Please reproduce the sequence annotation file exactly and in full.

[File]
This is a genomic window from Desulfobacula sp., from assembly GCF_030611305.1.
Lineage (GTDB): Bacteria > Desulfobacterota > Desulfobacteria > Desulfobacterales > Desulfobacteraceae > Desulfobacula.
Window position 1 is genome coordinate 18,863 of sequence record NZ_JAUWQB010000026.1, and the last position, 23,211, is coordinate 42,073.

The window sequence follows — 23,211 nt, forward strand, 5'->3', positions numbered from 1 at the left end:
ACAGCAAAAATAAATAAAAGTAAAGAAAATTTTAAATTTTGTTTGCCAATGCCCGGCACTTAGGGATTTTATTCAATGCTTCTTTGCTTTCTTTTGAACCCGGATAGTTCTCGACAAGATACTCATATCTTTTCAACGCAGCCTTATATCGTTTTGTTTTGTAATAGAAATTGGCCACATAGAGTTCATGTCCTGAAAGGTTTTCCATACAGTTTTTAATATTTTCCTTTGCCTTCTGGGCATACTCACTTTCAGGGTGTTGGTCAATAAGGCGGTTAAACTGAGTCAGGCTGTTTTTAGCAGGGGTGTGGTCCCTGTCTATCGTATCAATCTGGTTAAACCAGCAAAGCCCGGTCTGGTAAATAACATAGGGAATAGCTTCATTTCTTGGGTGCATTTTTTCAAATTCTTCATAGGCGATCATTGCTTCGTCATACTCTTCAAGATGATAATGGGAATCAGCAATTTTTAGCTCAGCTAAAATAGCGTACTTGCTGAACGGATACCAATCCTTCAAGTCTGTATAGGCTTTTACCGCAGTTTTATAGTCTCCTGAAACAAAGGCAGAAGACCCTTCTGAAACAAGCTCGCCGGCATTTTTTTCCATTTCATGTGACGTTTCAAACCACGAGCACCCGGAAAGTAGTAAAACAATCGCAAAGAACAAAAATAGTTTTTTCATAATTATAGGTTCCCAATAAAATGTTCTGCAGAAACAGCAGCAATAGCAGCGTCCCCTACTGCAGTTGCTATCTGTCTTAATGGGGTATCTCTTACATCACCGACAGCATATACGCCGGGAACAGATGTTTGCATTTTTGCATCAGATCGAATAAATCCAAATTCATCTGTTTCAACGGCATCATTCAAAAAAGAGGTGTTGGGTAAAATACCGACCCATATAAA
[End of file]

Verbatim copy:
This is a genomic window from Desulfobacula sp., from assembly GCF_030611305.1.
Lineage (GTDB): Bacteria > Desulfobacterota > Desulfobacteria > Desulfobacterales > Desulfobacteraceae > Desulfobacula.
Window position 1 is genome coordinate 18,863 of sequence record NZ_JAUWQB010000026.1, and the last position, 23,211, is coordinate 42,073.

The window sequence follows — 23,211 nt, forward strand, 5'->3', positions numbered from 1 at the left end:
ACAGCAAAAATAAATAAAAGTAAAGAAAATTTTAAATTTTGTTTGCCAATGCCCGGCACTTAGGGATTTTATTCAATGCTTCTTTGCTTTCTTTTGAACCCGGATAGTTCTCGACAAGATACTCATATCTTTTCAACGCAGCCTTATATCGTTTTGTTTTGTAATAGAAATTGGCCACATAGAGTTCATGTCCTGAAAGGTTTTCCATACAGTTTTTAATATTTTCCTTTGCCTTCTGGGCATACTCACTTTCAGGGTGTTGGTCAATAAGGCGGTTAAACTGAGTCAGGCTGTTTTTAGCAGGGGTGTGGTCCCTGTCTATCGTATCAATCTGGTTAAACCAGCAAAGCCCGGTCTGGTAAATAACATAGGGAATAGCTTCATTTCTTGGGTGCATTTTTTCAAATTCTTCATAGGCGATCATTGCTTCGTCATACTCTTCAAGATGATAATGGGAATCAGCAATTTTTAGCTCAGCTAAAATAGCGTACTTGCTGAACGGATACCAATCCTTCAAGTCTGTATAGGCTTTTACCGCAGTTTTATAGTCTCCTGAAACAAAGGCAGAAGACCCTTCTGAAACAAGCTCGCCGGCATTTTTTTCCATTTCATGTGACGTTTCAAACCACGAGCACCCGGAAAGTAGTAAAACAATCGCAAAGAACAAAAATAGTTTTTTCATAATTATAGGTTCCCAATAAAATGTTCTGCAGAAACAGCAGCAATAGCAGCGTCCCCTACTGCAGTTGCTATCTGTCTTAATGGGGTATCTCTTACATCACCGACAGCATATACGCCGGGAACAGATGTTTGCATTTTTGCATCAGATCGAATAAATCCAAATTCATCTGTTTCAACGGCATCATTCAAAAAAGAGGTGTTGGGTAAAATACCGACCCATATAAA